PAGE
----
California voters don't want Biden or Trump to run in 2024, poll shows

A viewing party for Thursday's presidential debate at the Fort Mason Center in San Francisco.

Most California voters surveyed say they’ve seen enough of former President Trump and President Biden, who are shown debating on-screen in San Francisco at a drive-in party in 2020. (Jeff Chiu / Associated Press)

Californians have little appetite for a rematch of the 2020 presidential race, according to a new poll from the UC Berkeley Institute for Government Studies, with a large majority of state voters expecting neither President Biden nor former President Trump to run again. in two years.

The poll, co-sponsored by The Times, found that about 6 in 10 respondents are against Biden attempting a second term in 2024, a surprising reluctance in a solidly Democratic state that he he won handily. Another Trump campaign would be even less popular, with more than 70% opposed.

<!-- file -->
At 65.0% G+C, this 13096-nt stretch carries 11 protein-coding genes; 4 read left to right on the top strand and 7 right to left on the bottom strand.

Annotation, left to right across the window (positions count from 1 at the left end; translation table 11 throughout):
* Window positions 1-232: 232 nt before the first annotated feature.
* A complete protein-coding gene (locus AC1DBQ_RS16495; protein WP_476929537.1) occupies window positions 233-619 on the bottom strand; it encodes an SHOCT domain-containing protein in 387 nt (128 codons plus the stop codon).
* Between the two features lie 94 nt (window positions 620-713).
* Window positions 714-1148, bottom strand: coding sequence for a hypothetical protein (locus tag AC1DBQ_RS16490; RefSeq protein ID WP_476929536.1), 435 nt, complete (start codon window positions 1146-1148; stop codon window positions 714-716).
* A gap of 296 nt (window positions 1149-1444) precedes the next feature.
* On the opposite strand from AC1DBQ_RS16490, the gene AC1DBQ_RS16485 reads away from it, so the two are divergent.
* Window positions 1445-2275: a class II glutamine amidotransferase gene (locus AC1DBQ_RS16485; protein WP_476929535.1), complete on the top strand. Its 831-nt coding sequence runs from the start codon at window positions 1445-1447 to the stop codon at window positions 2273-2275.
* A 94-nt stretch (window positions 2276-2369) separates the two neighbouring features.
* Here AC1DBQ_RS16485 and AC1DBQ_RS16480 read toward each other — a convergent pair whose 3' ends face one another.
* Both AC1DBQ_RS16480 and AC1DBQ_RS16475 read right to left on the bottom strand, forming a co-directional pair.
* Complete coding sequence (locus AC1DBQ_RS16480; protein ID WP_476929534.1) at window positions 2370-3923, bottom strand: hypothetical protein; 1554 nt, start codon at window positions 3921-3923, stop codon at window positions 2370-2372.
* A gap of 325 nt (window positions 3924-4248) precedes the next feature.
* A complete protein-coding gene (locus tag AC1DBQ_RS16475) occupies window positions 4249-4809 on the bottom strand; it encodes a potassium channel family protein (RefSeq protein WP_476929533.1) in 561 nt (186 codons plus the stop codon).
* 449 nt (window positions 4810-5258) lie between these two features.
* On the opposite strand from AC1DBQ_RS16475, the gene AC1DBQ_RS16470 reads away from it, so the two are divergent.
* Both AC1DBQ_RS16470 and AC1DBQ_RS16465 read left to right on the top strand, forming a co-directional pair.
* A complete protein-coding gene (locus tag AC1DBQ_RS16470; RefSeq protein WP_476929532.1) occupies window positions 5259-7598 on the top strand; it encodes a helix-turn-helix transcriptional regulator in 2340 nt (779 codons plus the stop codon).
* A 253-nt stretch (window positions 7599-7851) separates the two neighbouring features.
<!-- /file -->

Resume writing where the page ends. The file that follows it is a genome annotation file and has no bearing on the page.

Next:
Vice President Kamala Harris, widely considered Biden’s representative chosen successor to lead the party, he’s also struggling to find traction in California, his home state, lagging behind Gov. Gavin Newsom and independent Sen. Bernie Sanders of Vermont as voters’ choice for president if Biden doesn’t run. But no candidate emerges as the consensus favorite for the Democratic nomination in this early gauge of possible 2024 contenders.

“While many California Democrats are unconvinced that Biden should run again, the absence of a clear Democratic alternative may allow [him] more room to avoid a serious primary challenge if he decides to seek re-election,” said Eric Schickler, co-director of the Institute for Government Studies.

The findings come at a time when Democrats are increasingly voicing concerns about the upcoming presidential campaign.